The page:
Gar­den­ing in hot weather»

The Denver Post - - LIFE & CULTURE - In the land­scape By Betty Cahill, Spe­cial to The Den­ver Post Betty Cahill speaks and writes about gar­den­ing in Colorado. Visit her at http://gar­den­punch­list.blogspot.com/ for more gar­den­ing tips.

• Sum­mer heat has set­tled in; fin­ish the chores in the cool of the morn­ing or late evening. Plants don’t like be­ing fussed with mid­day when the bees are vis­it­ing flow­ers or toma­toes are putting on fruit. The ex­cep­tion is weeds — dig them any­where in the land­scape at any time.

• Got brown lawn patches? Heat, lack of wa­ter­ing or in­ef­fi­cient wa­ter­ing may be the cause. First, don’t as­sume the ir­ri­ga­tion sys­tem is func­tion­ing prop­erly at 2 a.m. if it hasn’t been checked re­cently. Watch each zone and ad­just, re­pair and re­place heads if needed to cor­rect in­ad­e­quate wa­ter cov­er­age.

Veg­eta­bles and herbs

• Har­vest a few new pota­toes (an im­ma­ture tu­ber with soft skin that doesn’t need peel­ing). Care­fully scratch away the soil at the base of the plant, feel and pull it out gen­tly. Push back soil into place for fur­ther de­vel­op­ment.

• Har­vest beets about 60 days af­ter plant­ing. Smaller beets, 2 to 3 inches across, are de­li­cious roasted in the oven or in foil on the grill. Use the green leafy tops like chard or mus­tard greens. Beets will store in the re­frig­er­a­tor up to two weeks.

• When leaves are six inches or larger, cut the en­tire Swiss chard plant at the soil line, or re­move outer leaves over time, care­ful not to dam­age the small bud at the cen­ter of the plant. The plant will con­tinue to pro­duce new leaves all sum­mer. Store in sealed plas­tic bags in the re­frig­er­a­tor.

• Dig car­rots early, or wait un­til fully de­vel­oped, about 70 to 80 days af­ter plant­ing. Be sure to con­tinue mound­ing soil on car­rot shoul­ders to pre­vent green­ing.

• Try sow­ing warm-sea­son vin­ing Mal­abar spinach — not a true spinach, but a spe­cialty green that tastes like mild Swiss chard.

• Con­tinue di­rect seed­ing basil, Swiss chard, green beans, sum­mer squash and car­rots. Use float­ing row cov­ers (sold at gar­den cen­ters) to keep the seed bed moist. Wa­ter twice a day or more so seeds won’t dry out.

• Keep a close eye on vegetable and fruit plants. Tem­per­a­tures in the 90s cou­pled with our low hu­mid­ity can af­fect blos­som pro­duc­tion and fruit set. Cool crops often taste bit­ter and send up flower stalks (bolt) in the heat of sum­mer. Pull and toss dis­ease-free crops in the com­post pile.

• Cool sea­son crops can be seeded again later in the sum­mer when tem­per­a­tures cool down.

• Re­new mulch as needed. Mulching keeps the soil cool and re­duces the splash­ing of wa­ter that may carry early blight fun­gal spores onto tomato leaves.

• Wa­ter at the base of plants; avoid over­head wa­ter­ing un­less spi­der mites are a prob­lem. A good spray of wa­ter re­duces their num­bers on all land­scape plants, plus veg­eta­bles. Spray early in the day so fo­liage dries.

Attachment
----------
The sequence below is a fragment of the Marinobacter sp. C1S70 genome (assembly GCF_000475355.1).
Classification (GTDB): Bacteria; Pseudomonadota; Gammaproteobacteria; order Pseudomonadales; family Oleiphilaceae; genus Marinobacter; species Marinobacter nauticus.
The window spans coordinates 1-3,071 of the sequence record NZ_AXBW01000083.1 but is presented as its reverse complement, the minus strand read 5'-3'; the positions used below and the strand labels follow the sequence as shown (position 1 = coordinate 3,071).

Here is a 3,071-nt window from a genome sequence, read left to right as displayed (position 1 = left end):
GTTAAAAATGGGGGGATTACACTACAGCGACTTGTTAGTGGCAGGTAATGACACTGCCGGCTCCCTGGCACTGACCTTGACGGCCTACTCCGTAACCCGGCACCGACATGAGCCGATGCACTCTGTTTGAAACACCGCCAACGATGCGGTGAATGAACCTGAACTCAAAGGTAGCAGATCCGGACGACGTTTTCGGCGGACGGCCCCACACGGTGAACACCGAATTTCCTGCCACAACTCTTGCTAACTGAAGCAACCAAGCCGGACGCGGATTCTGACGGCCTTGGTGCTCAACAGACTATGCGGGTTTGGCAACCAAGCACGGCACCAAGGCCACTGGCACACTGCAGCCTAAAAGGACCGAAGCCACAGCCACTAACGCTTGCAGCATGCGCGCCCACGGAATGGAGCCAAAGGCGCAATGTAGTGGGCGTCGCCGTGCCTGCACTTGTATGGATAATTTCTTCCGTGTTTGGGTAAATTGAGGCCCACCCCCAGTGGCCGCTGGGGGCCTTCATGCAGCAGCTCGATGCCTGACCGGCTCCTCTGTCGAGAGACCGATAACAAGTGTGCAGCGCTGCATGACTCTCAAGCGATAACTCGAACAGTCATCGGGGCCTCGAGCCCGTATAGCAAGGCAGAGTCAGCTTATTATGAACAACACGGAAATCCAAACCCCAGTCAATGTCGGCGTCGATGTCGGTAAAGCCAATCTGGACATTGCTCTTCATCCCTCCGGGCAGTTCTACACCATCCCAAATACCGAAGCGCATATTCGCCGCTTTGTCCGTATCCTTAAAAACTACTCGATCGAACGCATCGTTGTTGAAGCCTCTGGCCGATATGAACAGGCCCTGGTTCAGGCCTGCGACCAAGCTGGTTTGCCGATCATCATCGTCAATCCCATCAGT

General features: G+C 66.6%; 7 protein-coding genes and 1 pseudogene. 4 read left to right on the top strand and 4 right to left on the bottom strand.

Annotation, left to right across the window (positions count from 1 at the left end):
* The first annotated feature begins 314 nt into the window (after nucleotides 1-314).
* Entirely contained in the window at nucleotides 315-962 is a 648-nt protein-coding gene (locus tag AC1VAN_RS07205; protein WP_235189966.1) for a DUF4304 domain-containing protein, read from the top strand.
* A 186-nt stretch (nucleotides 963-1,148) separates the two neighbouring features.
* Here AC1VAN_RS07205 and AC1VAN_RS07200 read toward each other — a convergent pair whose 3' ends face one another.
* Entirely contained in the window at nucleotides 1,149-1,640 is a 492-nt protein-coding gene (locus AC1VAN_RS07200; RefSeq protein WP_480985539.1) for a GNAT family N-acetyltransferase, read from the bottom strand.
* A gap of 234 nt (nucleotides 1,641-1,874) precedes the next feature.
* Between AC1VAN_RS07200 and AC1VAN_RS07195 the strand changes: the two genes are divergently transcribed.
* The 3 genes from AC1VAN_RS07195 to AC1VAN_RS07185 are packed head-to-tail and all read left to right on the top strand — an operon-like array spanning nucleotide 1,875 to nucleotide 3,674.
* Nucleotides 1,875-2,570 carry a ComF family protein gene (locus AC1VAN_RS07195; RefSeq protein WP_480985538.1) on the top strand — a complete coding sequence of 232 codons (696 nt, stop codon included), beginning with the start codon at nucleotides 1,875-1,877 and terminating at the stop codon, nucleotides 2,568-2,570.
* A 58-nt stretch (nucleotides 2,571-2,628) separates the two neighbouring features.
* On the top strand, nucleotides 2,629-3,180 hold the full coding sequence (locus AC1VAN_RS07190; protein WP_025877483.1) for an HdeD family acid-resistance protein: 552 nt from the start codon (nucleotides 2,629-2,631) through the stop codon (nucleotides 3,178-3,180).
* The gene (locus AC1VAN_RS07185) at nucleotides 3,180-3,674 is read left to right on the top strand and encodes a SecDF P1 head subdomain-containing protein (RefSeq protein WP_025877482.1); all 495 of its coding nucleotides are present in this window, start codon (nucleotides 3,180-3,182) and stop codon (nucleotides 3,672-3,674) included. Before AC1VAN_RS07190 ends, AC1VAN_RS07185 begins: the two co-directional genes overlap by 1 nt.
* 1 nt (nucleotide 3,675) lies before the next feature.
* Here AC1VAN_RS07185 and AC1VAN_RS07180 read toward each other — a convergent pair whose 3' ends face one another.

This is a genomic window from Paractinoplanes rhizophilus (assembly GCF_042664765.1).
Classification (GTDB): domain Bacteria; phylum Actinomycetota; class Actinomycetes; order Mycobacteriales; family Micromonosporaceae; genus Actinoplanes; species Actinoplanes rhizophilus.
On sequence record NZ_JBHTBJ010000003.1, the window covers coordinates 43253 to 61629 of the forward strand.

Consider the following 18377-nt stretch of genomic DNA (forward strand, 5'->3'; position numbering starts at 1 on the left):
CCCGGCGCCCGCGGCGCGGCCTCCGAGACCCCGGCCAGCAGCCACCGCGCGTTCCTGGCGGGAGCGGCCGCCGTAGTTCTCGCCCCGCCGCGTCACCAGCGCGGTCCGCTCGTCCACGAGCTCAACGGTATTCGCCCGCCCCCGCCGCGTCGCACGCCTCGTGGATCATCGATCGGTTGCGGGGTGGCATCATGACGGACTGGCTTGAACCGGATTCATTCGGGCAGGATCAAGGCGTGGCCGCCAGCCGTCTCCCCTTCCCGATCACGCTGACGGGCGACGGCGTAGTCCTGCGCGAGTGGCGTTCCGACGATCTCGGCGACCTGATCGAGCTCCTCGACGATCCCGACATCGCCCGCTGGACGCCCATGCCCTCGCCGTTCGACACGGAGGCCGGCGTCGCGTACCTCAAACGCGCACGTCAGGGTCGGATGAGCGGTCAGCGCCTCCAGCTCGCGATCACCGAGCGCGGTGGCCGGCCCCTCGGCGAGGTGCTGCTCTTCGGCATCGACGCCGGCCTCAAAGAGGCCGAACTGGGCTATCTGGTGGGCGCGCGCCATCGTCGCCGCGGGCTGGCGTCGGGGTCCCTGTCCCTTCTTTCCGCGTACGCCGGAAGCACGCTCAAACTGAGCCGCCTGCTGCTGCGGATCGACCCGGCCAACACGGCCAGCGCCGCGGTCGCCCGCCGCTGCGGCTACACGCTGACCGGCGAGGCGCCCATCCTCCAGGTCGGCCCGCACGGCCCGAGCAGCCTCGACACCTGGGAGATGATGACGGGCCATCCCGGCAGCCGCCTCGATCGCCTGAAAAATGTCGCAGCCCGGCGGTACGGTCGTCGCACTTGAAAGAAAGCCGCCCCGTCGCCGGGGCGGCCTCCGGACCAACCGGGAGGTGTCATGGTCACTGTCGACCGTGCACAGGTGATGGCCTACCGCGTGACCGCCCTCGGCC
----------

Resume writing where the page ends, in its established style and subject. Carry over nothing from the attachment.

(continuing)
Ja­panese bee­tles

• Adult Ja­panese bee­tles have emerged in sev­eral neigh­bor­hoods along the Front Range. Their oneyear life cy­cle can be man­aged if timely at­ten­tion is given to treat­ing both adults and their off­spring (the eggs and lar­vae).

• Ja­panese bee­tle adults are good fliers that can fly up to five miles, so con­trols may not be en­tirely help­ful if other lawns (where they lay their eggs) are not treated.

• Use dif­fer­ent con­trol op­tions for Ja­panese bee­tle lar­vae and adults; there is no sin­gle-best method for per­ma­nent elim­i­na­tion. Un­for­tu­nately, they are prob­a­bly here to stay and in time will spread out to other neigh­bor­hoods.

• They feed and mate heav­ily dur­ing the heat of the day, start­ing at the tops of plants. They fa­vor roses, Vir­ginia creeper, grape vines, lin­dens, basil, beans and scores of other land­scape and agri­cul­tural plants.

• Keep adult bee­tle num­bers down by flick­ing them into soapy wa­ter early in the morn­ing or late day when they are slug­gish.

• Ja­panese bee­tle traps sold in gar­den cen­ters and on­line should only be used for mon­i­tor­ing. They do not of­fer ef­fec­tive con­trol — they bring more bee­tles to the trap and ad­ja­cent plants.

• Cul­tural prac­tices may help re­duce num­bers: dry lawns are less de­sir­able for fe­males to lay eggs (they pre­fer moist lawns); tall grass is more dif­fi­cult for fe­males to lay eggs; row cov­ers or net­ting over de­sir­able plants should keep them out (care­ful when cov­er­ing plants that need to be pol­li­nated).

• Over the counter pes­ti­cides may re­pel or di­rectly kill Ja­panese bee­tles. As with any spray, read all la­bels for their ef­fec­tive­ness and im­pact on ben­e­fi­cial in­sects and pol­li­na­tors.

• It is il­le­gal to spray in­sec­ti­cides on plants in flower that honey bees are vis­it­ing.

• Get a jump on next year’s gen­er­a­tion of bee­tles by treat­ing lawn ar­eas where they lay their eggs now through early fall. Treat turf with in­sec­ti­cides or bi­o­log­i­cal prod­ucts as out­lined on the link.

• For the best man­age­ment prac­tices from the Colorado De­part­ment of Agri­cul­ture, visit colorado.gov.

Betty Cahill, Spe­cial to The Den­ver Post

Cut the en­tire Swiss chard plant at the soil line when the leaves are 6 inches or longer.

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